“Israel has gone through one of the driest winters in its history, but despite the lean rainy season, the government has suspended a longstanding campaign to conserve water. …

“The reason: Israel has in recent years achieved a quiet water revolution through desalination.”

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Aquafornia news San Francisco Chronicle

Solar Desalination Plant Shows Promise

From the San Francisco Chronicle:

“Quietly whirring away in a dusty field in the Central Valley is a shiny solar energy machine that may someday solve many of California’s water problems.

“It’s called the WaterFX solar thermal desalination plant, and it has been turning salty, contaminated irrigation runoff into ultra-pure liquid for nearly a year for the Panoche Water and Drainage District.”

Read more from the San Francisco Chronicle


Aquafornia news Associated Press

In a Dry California, Some Water-saving Efforts

From the Associated Press:

“With California facing a drought emergency, some communities have taken steps to increase their local water supplies.”

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Aquafornia news

Desalination: Aquafornia Water Word of the Week

Aquafornia’s Water Word of the Week from sister site Aquapedia is Desalination. Aquapedia, the Water Education Foundation’s interactive online water encyclopedia, contains vetted information from an objective source.

According to an excerpt from the Aquapedia entry, “Recurrent droughts and uncertainties about future water supplies have led several California communities to look to saltwater for supplemental supplies through a process known as desalination.
Aquafornia news Monterey County Herald

Judge: Monterey County Must Take Lead in Challenging Failed Desal Project Agreements

From the Monterey County Herald:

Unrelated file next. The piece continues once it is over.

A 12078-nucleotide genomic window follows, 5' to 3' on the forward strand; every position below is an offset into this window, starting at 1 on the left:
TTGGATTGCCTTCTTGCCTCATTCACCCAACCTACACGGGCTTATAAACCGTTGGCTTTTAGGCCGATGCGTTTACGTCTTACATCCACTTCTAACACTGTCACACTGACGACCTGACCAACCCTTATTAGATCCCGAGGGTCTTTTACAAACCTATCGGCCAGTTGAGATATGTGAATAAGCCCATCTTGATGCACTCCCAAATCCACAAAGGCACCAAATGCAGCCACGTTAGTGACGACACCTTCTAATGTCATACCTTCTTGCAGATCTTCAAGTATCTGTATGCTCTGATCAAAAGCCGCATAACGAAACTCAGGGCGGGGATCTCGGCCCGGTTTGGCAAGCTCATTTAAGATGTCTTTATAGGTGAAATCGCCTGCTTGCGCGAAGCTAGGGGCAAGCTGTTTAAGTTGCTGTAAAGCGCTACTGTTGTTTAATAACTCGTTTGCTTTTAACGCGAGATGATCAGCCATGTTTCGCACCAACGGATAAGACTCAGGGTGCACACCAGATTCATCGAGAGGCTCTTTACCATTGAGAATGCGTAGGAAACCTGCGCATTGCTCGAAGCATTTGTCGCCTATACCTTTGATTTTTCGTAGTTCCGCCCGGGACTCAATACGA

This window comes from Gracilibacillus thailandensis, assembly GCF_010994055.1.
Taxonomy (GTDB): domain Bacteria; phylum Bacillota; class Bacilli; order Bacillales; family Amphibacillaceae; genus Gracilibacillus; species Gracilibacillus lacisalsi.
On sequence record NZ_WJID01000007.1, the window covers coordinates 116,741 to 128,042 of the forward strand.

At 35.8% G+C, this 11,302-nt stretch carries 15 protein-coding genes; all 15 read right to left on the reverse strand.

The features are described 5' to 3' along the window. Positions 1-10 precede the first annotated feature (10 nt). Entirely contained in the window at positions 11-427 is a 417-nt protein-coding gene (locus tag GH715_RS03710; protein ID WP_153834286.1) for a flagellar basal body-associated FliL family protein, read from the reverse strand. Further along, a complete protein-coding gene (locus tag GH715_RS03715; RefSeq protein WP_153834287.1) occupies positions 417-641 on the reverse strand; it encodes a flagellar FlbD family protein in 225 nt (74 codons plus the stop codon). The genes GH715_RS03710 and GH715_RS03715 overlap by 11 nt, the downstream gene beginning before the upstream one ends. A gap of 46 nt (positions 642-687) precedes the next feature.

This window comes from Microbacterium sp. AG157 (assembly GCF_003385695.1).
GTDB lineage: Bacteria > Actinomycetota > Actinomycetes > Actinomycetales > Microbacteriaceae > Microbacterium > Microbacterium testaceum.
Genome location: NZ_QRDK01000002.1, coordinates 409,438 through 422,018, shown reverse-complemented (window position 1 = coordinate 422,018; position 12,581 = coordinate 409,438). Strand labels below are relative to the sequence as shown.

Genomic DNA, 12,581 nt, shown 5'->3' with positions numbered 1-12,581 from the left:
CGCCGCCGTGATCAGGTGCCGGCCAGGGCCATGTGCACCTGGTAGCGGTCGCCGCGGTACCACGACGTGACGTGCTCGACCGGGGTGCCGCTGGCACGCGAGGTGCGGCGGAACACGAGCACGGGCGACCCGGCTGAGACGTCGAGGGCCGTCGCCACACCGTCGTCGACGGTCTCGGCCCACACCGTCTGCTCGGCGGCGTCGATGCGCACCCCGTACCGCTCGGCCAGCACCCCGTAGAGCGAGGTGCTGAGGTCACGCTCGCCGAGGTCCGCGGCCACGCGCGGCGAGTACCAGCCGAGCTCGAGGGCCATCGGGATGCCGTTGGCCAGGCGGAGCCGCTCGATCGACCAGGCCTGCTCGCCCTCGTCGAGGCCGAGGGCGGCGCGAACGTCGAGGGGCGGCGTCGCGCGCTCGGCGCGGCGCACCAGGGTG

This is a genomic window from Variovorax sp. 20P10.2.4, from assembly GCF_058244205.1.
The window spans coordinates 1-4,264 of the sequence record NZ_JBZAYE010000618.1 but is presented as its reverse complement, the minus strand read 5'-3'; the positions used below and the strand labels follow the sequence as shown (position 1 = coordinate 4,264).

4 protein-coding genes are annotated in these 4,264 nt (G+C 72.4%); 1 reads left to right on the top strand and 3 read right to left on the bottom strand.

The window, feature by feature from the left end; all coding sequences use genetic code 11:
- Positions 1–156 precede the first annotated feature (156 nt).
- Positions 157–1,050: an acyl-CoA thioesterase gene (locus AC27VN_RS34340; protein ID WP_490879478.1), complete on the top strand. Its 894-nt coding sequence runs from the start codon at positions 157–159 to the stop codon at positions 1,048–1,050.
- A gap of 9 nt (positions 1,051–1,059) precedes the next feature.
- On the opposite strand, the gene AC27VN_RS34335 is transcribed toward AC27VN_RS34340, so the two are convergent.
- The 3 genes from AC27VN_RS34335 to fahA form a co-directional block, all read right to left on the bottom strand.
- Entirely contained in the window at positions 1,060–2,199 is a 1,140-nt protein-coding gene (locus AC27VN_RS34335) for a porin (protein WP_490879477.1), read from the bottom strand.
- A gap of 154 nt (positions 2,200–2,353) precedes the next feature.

“A judge ruled the failed regional desalination project agreements can still be challenged, but only by the Monterey County Water Resources Agency and not California American Water.

“Marina Coast Water District, a former regional project partner with Cal Am and the county, has alleged its partners should pay its project costs, estimated at $15 million to $18 million, because they backed out of valid project agreements.”

Aquafornia news

Commentary: Fourth Term for Gov. Brown Needs Bold Ideas

From the Los Angeles Times, in the Capitol Journal column by George Skelton:

“Gov. Jerry Brown enjoys a unique position that no California governor has been in for 68 years. He is a virtual shoo-in for reelection.

“That gives him an extremely rare opportunity to rise above conventional political rhetoric and open a substantive dialogue with voters about the state’s future direction.

Aquafornia news New York Times

Water-Cleaning Technology Could Help Farmers

From The New York Times:

“The giant solar receiver installed on a wheat field here in California’s agricultural heartland slowly rotates to track the sun and capture its energy. The 377-foot array, however, does not generate electricity but instead creates heat used to desalinate water.
Aquafornia news NBC News

Parched California Pours Mega-Millions Into Desalination Tech

From NBC News:

“Besieged by drought and desperate for new sources of water, California towns are ramping up plans to convert salty ocean water into drinking water to quench their long-term thirst. The plants that carry out the high-tech “desalination” process can cost hundreds of millions of dollars, but there may be few other choices for the parched state.”

Read more from NBC News, or watch the broadcast


Aquafornia news Orange County Register

Dana Point Desal Plant Still Figures to Drink Too Much Capital

From the Orange County Register:

For more than a decade, local water districts in South County have partnered with cities to explore the possibility of developing a desalination plant in Dana Point to convert ocean water to drinkable water for the area.

“After years of testing, some partners are ready to move forward with permitting for the eventual construction of a plant, but funding is a huge obstacle and not all of the partners are sure they can afford it.”

Aquafornia news

Commentary: Desalination Could Help California — But Only If It’s Done Right

From the Los Angeles Times, in a commentary by David Helvarg:

“Californians used to call it earthquake weather, the unseasonably warm, dry, blue-sky days that pushed deep into this year’s rainy season. Now we just call it drought.”

Read more from the LA Times